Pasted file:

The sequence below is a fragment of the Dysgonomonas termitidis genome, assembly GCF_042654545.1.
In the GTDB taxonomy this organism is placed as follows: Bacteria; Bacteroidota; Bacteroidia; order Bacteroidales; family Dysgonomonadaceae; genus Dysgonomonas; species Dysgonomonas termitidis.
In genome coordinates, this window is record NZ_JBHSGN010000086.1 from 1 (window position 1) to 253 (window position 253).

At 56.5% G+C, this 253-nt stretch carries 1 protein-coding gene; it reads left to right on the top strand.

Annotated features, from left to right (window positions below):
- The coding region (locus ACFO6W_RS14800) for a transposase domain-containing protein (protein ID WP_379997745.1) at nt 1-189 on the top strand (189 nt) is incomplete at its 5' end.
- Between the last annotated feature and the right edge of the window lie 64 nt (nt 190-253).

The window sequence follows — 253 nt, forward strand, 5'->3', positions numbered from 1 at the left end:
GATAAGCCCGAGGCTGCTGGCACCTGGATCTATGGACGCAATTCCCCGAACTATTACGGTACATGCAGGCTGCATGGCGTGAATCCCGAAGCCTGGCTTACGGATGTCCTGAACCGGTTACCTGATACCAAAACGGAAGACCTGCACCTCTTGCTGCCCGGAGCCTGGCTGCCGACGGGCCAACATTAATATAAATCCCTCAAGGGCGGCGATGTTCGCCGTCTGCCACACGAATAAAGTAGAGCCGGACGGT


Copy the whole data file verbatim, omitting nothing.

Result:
The sequence below is a fragment of the Dysgonomonas termitidis genome, assembly GCF_042654545.1.
In the GTDB taxonomy this organism is placed as follows: Bacteria; Bacteroidota; Bacteroidia; order Bacteroidales; family Dysgonomonadaceae; genus Dysgonomonas; species Dysgonomonas termitidis.
In genome coordinates, this window is record NZ_JBHSGN010000086.1 from 1 (window position 1) to 253 (window position 253).

At 56.5% G+C, this 253-nt stretch carries 1 protein-coding gene; it reads left to right on the top strand.

Annotated features, from left to right (window positions below):
- The coding region (locus ACFO6W_RS14800) for a transposase domain-containing protein (protein ID WP_379997745.1) at nt 1-189 on the top strand (189 nt) is incomplete at its 5' end.
- Between the last annotated feature and the right edge of the window lie 64 nt (nt 190-253).

The window sequence follows — 253 nt, forward strand, 5'->3', positions numbered from 1 at the left end:
GATAAGCCCGAGGCTGCTGGCACCTGGATCTATGGACGCAATTCCCCGAACTATTACGGTACATGCAGGCTGCATGGCGTGAATCCCGAAGCCTGGCTTACGGATGTCCTGAACCGGTTACCTGATACCAAAACGGAAGACCTGCACCTCTTGCTGCCCGGAGCCTGGCTGCCGACGGGCCAACATTAATATAAATCCCTCAAGGGCGGCGATGTTCGCCGTCTGCCACACGAATAAAGTAGAGCCGGACGGT